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Andrew MacDonald Trade: Philadelphia Flyers get defenseman for 2nd, 3rd picks, Matt Mangene

When Islanders defensemen look to get rich, they head to Philadelphia.

After eight years in the organization, an Islander no more.
After eight years in the organization, an Islander no more.
Bruce Bennett

The New York Islanders have traded defenseman Andrew MacDonald to the Philadelphia Flyers for a 2014 3rd-round pick, a 2015 2nd-round pick and AHL center Matt Mangene. Separately, winger Thomas Vanek is a healthy scratch for the Isles in Winnipeg as reports have several teams from both coasts pursuing a trade for the Austrian.

The trade with the Flyers reunites MacDonald with former Islanders captain Mark Streit, with whom MacDonald partnered in his rookie NHL season.

It also brings Mangene a little closer to home as an addition for AHL Bridgeport. He is a Long Island native and University of Maine product who signed as an undrafted free agent.

MacDonald, 27, grew up in the Islanders organization -- going from a sixth-round pick in 2006, to splitting time with ECHL Utah in 2007-08, to finally earning a regular NHL job in 2009-10 when injuries hit the Islanders blueline.

His progress didn't stop with regular NHL work, however: This season he was logging a career-high 25:25 of ice time per night -- highest on the team -- including first unit power play duty while Lubomir Visnovsky was out with a concussion.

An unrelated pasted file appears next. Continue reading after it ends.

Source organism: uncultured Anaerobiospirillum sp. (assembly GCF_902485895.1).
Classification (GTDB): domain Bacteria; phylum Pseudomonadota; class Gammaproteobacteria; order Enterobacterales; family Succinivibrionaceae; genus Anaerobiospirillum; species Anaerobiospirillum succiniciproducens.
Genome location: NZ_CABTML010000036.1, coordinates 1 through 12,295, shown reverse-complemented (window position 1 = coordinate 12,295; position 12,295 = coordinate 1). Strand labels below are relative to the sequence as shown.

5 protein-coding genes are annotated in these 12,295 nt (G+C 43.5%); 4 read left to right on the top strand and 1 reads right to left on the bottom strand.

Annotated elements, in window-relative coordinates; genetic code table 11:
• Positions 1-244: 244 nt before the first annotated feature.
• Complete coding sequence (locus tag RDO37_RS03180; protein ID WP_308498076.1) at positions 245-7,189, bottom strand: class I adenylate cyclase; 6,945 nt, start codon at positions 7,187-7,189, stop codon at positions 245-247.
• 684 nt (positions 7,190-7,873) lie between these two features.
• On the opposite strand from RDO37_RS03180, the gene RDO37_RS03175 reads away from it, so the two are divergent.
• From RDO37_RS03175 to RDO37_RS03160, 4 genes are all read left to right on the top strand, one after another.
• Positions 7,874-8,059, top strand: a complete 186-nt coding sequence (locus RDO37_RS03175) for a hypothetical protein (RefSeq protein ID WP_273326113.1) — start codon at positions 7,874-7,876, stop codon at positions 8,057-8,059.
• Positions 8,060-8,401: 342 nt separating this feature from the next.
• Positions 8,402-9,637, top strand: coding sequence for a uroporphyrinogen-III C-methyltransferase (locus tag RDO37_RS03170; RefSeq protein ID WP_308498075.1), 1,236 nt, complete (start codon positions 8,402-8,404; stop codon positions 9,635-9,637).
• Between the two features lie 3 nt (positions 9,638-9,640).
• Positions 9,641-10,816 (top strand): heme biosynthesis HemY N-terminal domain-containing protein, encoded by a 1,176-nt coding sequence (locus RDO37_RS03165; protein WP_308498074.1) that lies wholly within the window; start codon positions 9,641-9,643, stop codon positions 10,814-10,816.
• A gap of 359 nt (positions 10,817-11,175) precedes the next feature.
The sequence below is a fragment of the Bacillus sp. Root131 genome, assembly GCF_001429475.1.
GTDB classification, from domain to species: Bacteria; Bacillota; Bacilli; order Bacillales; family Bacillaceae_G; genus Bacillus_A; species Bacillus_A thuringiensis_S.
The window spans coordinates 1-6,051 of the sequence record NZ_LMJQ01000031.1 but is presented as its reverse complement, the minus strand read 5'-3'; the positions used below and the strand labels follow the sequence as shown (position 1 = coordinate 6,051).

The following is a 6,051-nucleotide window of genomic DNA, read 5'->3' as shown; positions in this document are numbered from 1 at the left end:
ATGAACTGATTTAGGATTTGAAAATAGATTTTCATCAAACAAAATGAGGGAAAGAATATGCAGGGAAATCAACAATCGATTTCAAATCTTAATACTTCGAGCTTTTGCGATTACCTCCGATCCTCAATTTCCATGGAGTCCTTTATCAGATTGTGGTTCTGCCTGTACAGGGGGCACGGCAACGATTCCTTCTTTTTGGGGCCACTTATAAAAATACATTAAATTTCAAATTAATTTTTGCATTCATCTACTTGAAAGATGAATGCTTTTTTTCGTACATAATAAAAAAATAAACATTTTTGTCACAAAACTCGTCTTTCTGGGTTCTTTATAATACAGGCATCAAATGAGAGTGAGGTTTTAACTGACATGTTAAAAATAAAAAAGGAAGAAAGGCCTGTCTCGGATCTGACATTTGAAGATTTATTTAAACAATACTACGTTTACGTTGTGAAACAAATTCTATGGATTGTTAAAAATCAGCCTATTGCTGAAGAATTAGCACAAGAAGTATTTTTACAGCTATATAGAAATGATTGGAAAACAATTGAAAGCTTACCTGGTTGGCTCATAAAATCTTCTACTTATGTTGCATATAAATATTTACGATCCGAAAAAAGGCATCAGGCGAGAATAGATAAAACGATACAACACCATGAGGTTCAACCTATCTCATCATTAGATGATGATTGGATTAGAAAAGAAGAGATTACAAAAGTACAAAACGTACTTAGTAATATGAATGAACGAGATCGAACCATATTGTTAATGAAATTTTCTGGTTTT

However, with that progress came expectation, and the pending unrestricted free agent was reportedly looking for a new contract in excess of $4.5 million per season for four seasons or more. This after working at a bargain rate on a four-year deal that averaged only $550,000 per season.

There is no consensus view on the value for MacDonald, who leads the league in blocked shots. The more traditional view is that he is a gritty defense-first guy who was simply overused by the Islanders. However, the underlying stats view is that he is not only overused but overrated, and shot metrics for every teammate decline when they are lined up with him.

Still, he is in some ways a "coach's dream" -- a no-nonsense player who will lay it all out to defend the goal. The problem is, when he's on the ice he's forced into defending the goal a little too often.

It should be fun to see him on the blueline in Philadelphia.